Monday, January 26, 2015

Strange Magic

Just think: If I'd been able to see this Friday night like I planned, it might have been lumped in with Rocks in My Pockets in a "two very different kinds of animation" post!

Instead, I wound up going Sunday night, and unless someone snuck in behind me after it had already started, I was the only one there for this show. Which is kind of no fun on the best of days - a bad audience can ruin a movie, but a good one enhances it - but I must admit, when I go to a kids' movie like this, I really like to hear how actual kids react to it even if I'm not going to be writing about it. I've still really got no idea whether my niece who freaked out when she opened a fairy activity book at Christmas might react to it, for instance, and I'll trade any awkwardness about being a forty-one-year-old man watching a movie for little girls for that.

(Funny aside: MoviePass had a bug tonight, which means I have to send them a picture of my ticket/receipt in order to get reimbursed. I've got to document that I went to this movie!)

Aside from that, it does make me pretty sad that, as I mention in the eFilmCritic review, this is likely to wind up George Lucas's swan song; by all accounts most of the road map he'd created for future Star Wars films has been discarded by Disney since they acquired Lucasfilm, so unless he does finally follow in Francis Ford Coppola's footsteps and spend his later years making unusual, experimental films, this could be his last credit for doing anything other than creating Star Wars and Indiana Jones. I'll probably spend more time wrestling with his legacy later in the year, when I'll likely rewatch the whole saga in preparation for The Force Awakens, but I never felt particularly angry or betrayed by him like so many others have. I'm going to miss him, and while it probably wasn't realistic to expect he would leave the stage with a creative and box-office hit - careers generally don't end well because otherwise they wouldn't end - it would have been nice.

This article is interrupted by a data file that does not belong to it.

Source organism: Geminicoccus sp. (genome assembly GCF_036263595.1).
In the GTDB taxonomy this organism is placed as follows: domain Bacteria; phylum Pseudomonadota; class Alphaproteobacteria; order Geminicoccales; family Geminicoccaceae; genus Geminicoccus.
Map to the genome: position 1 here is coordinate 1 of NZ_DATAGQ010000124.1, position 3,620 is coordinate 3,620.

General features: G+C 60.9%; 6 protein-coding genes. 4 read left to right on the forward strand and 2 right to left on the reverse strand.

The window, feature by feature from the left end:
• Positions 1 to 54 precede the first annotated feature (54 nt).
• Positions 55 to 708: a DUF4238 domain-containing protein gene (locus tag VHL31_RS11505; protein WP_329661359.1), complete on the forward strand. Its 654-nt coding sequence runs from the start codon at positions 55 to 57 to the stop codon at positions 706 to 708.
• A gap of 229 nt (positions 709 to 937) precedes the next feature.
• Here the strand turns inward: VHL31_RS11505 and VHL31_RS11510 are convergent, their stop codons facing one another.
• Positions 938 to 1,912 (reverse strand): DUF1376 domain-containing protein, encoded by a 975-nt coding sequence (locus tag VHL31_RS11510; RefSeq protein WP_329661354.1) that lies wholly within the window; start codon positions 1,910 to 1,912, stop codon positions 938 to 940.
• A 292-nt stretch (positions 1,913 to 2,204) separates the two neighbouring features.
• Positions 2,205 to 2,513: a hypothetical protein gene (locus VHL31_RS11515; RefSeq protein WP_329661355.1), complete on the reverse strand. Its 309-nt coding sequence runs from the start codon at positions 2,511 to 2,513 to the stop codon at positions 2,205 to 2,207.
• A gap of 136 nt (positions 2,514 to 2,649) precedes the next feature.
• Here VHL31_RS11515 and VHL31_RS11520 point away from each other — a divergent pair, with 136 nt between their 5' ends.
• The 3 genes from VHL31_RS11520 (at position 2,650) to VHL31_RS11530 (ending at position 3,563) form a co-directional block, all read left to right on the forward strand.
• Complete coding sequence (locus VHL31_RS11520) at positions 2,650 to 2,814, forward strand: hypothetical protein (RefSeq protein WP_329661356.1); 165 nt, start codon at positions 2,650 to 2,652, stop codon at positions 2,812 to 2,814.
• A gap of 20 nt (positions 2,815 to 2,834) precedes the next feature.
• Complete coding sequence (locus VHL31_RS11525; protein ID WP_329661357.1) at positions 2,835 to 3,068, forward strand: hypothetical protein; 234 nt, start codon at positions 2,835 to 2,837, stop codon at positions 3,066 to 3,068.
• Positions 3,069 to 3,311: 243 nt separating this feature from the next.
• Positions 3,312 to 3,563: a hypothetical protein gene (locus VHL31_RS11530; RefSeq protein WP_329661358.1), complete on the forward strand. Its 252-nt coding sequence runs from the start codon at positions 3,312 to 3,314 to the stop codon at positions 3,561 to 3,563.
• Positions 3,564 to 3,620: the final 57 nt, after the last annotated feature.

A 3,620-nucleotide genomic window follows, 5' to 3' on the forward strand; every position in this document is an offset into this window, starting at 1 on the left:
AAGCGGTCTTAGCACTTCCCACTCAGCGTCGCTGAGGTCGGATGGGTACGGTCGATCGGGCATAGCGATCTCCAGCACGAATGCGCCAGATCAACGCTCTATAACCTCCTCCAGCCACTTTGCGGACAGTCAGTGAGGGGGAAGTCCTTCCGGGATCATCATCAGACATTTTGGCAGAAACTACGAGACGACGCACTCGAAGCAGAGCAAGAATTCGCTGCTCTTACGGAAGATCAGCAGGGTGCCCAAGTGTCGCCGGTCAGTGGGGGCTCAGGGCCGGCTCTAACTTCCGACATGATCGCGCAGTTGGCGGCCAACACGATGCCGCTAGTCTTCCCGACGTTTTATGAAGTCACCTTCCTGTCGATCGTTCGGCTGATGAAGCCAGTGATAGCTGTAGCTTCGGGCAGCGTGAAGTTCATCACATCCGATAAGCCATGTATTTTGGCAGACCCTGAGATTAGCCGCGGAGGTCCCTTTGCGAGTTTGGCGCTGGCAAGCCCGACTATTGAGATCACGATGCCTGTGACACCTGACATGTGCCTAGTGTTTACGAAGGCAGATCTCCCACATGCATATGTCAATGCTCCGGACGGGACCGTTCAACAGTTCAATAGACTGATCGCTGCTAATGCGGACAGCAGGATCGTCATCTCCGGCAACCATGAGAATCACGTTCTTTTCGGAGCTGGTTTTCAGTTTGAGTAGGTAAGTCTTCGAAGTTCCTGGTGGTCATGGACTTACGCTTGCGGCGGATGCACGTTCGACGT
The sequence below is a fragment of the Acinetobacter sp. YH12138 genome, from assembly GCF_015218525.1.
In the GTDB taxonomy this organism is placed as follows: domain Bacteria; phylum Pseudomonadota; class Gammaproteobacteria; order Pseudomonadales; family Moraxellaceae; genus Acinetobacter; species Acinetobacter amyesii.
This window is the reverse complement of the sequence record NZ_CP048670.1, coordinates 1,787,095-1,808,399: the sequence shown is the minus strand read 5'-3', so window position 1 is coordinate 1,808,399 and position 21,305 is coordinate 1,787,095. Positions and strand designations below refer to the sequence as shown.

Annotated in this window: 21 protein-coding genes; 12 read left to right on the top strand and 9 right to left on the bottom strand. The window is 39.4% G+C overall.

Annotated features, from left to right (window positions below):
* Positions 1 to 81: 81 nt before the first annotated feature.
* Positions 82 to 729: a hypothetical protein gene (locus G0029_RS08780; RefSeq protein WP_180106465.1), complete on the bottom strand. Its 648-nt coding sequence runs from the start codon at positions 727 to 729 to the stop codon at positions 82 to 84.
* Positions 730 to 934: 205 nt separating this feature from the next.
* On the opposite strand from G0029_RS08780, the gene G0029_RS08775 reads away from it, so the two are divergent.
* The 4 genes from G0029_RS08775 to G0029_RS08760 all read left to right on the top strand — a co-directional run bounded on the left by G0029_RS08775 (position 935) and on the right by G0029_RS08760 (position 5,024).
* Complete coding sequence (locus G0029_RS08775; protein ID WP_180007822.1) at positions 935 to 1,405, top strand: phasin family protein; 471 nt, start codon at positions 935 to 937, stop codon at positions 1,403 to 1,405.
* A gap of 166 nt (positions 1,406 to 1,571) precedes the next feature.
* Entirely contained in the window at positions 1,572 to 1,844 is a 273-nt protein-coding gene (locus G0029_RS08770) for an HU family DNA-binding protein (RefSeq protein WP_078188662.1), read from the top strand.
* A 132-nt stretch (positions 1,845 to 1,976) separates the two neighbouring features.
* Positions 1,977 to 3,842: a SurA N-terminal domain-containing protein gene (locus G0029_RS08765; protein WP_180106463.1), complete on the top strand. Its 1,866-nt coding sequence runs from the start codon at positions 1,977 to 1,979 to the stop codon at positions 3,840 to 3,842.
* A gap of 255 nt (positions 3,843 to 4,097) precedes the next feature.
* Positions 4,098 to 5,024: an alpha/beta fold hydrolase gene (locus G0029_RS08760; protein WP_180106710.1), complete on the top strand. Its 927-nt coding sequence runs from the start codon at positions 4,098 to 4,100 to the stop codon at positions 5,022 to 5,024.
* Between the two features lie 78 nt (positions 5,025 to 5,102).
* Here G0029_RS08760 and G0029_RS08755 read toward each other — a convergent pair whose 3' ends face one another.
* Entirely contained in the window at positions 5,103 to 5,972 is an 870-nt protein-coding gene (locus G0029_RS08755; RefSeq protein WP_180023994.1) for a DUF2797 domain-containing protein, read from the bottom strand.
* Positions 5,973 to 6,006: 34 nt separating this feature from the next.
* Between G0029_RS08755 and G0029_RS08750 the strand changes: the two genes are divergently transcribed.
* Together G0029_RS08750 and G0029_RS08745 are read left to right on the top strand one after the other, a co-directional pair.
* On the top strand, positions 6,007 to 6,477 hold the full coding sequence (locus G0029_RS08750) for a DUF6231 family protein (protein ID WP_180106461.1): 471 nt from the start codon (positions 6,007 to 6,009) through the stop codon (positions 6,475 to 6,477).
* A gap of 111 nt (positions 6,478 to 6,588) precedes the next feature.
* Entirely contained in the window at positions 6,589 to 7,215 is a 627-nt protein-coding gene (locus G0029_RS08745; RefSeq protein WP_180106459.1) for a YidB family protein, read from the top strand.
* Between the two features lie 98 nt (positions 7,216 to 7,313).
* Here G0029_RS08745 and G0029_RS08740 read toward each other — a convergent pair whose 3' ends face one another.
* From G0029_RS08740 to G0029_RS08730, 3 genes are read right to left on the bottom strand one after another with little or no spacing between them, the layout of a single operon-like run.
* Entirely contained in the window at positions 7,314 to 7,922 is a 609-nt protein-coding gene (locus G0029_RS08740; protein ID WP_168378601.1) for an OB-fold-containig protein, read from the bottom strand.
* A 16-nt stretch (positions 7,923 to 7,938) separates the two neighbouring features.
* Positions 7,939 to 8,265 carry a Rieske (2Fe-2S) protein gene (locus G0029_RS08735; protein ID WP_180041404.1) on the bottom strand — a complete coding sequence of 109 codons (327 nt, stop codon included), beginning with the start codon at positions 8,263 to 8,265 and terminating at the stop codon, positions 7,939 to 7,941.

Strange Magic

* * ¼ (out of four)
Seen 25 January 2015 in Regal Fenway #11 (first-run, DCP)

I wanted Strange Magic to be good (and dreaded it being otherwise) a bit more than most movies. It will, after all, likely be the last screen credit for George Lucas other than "based upon Star Wars created by", and no matter how much his legacy has soured for many, it would be nice to see him retire on something good. It's directed by Gary Rydstrom, who has done a lot of great sound work and directed two animated shorts for Pixar. Plus, I've got an eight-year-old niece who loves fairies. It mostly winds up a mess, but I'll take that over hating it.

It takes place on the border of the Fairy Kingdom and Dark Forest, which is where the primroses that can be used to make love potions grow. Or would, if the Bog King (voice of Alan Cumming) didn't both make sure the plants were cut down by his goblins as soon as they bloomed and keep the Sugar Plum Fairy (voice of Kristin Chenoweth) who can make such things locked up. Meanwhile, on the other side of the border, fairy princess Marianne (voice of Evan Rachel Wood) is about to marry handsome soldier Roland (voice of Sam Palladio) when she catches him cheating. She doesn't take it well, but her sister Dawn (voice of Meredith Anne Bull) is still boy-crazy, much to the chagrin of best friend Sunny the elf (voice of Elijah Kelly). Roland, still wanting to be king someday, convinces Sunny that a love potion could help them win the sisters' hearts, although those things tend to attract trouble-making imps.

The script is a bit of a mess at points, and like a lot of movies meant for girls but (mostly) written by men, it often has trouble not playing into the stereotypes even as it wants to rise above them. For example, the writers know that "love potions" are dishonest shortcuts, but they aren't going to fully confront how horrible they are, and that seems kind of weak so soon after Maleficent. The characters' personalities could be a little sharper, especially the ladies - Dawn kind of needs her own thing other than being attracted to the guy of the moment, and Marianne's shift from flighty and clumsy to sword-swinging tough girl is kind of clumsy.

Full review at EFC.

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